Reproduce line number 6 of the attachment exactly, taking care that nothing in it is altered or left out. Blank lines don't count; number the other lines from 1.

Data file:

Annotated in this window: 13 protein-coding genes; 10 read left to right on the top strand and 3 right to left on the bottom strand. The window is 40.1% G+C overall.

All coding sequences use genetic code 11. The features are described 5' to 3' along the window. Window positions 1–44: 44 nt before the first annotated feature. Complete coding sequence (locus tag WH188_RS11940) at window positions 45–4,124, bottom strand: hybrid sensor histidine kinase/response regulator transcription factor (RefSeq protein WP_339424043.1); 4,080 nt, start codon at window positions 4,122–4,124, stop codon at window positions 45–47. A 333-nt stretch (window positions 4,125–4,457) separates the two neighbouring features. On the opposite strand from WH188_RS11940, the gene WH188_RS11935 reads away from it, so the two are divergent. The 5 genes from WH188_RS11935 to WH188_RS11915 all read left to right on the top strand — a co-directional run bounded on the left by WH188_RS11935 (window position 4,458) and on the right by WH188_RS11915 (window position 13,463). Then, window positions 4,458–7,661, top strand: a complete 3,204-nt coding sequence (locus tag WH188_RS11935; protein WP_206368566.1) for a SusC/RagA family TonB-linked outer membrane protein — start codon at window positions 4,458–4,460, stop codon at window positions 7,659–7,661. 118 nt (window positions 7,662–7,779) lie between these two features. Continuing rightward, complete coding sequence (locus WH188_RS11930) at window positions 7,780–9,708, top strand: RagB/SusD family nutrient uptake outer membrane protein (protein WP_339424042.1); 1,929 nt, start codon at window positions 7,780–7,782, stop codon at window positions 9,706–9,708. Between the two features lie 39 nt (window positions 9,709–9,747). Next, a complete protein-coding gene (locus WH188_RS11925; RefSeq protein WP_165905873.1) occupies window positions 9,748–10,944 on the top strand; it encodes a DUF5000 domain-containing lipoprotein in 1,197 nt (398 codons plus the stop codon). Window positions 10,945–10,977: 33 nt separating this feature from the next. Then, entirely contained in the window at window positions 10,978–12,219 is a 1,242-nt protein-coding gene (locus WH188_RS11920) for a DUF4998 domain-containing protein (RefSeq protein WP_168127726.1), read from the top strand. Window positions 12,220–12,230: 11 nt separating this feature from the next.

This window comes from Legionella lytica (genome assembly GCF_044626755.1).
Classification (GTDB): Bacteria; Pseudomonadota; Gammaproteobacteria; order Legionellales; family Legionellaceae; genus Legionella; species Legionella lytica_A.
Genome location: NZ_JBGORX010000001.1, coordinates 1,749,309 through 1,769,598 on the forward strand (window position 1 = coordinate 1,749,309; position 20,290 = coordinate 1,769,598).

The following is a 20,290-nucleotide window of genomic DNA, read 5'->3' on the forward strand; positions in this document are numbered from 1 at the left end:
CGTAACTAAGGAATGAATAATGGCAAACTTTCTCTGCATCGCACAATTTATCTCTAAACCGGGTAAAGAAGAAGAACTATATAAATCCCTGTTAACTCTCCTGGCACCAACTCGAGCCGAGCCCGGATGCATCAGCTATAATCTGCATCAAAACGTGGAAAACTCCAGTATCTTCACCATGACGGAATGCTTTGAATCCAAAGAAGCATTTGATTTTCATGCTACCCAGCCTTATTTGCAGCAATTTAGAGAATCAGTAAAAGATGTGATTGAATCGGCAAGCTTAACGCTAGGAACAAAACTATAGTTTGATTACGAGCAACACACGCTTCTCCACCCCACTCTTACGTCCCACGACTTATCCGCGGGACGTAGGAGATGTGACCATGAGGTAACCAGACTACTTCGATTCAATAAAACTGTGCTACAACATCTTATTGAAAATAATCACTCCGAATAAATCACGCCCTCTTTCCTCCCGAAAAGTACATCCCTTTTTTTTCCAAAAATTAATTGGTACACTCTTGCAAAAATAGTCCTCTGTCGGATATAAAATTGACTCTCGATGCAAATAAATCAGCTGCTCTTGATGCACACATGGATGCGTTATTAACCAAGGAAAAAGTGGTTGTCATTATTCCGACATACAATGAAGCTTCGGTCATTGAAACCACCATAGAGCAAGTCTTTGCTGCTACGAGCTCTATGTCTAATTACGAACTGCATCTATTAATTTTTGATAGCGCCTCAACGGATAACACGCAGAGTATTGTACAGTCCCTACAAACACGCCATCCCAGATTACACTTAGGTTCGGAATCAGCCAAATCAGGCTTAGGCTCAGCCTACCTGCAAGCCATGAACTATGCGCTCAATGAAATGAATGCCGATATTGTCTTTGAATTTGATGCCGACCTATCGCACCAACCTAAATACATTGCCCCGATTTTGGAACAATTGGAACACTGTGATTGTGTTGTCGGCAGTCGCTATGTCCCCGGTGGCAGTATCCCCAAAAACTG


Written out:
The following is a 20,290-nucleotide window of genomic DNA, read 5'->3' on the forward strand; positions in this document are numbered from 1 at the left end: